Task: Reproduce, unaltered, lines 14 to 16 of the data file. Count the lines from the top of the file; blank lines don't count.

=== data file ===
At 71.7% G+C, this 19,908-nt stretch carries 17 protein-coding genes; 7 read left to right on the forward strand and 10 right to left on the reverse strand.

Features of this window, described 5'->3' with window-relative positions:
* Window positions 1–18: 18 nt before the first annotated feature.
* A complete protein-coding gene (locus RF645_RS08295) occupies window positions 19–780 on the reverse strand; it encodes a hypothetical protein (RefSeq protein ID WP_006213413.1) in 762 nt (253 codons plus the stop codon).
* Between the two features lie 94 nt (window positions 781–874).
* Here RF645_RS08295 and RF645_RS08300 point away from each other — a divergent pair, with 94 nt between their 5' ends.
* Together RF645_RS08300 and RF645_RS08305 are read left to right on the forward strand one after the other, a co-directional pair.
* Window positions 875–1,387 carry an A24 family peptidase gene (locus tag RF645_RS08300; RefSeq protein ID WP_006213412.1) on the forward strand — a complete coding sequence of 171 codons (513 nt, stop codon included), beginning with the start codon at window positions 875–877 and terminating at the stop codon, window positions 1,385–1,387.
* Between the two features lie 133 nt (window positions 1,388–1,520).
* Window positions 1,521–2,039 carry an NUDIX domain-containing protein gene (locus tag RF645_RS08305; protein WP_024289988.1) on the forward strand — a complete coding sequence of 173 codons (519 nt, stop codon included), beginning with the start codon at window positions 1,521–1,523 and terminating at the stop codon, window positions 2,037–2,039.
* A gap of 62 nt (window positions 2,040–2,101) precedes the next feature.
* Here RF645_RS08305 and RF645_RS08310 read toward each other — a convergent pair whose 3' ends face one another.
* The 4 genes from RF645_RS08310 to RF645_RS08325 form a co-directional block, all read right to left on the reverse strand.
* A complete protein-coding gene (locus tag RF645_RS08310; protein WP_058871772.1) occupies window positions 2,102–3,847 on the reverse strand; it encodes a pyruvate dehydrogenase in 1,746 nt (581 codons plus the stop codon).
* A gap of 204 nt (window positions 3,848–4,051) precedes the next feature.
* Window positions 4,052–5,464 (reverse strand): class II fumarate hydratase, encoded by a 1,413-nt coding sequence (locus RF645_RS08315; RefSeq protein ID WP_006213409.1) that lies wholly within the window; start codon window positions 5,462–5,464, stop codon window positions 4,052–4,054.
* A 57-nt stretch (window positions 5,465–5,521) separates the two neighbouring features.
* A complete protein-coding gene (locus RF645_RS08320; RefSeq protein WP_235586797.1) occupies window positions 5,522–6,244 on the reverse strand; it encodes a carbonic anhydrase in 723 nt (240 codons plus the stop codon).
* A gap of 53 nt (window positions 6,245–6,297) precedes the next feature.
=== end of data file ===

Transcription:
* A complete protein-coding gene (locus tag RF645_RS08310; protein WP_058871772.1) occupies window positions 2,102–3,847 on the reverse strand; it encodes a pyruvate dehydrogenase in 1,746 nt (581 codons plus the stop codon).
* A gap of 204 nt (window positions 3,848–4,051) precedes the next feature.
* Window positions 4,052–5,464 (reverse strand): class II fumarate hydratase, encoded by a 1,413-nt coding sequence (locus RF645_RS08315; RefSeq protein ID WP_006213409.1) that lies wholly within the window; start codon window positions 5,462–5,464, stop codon window positions 4,052–4,054.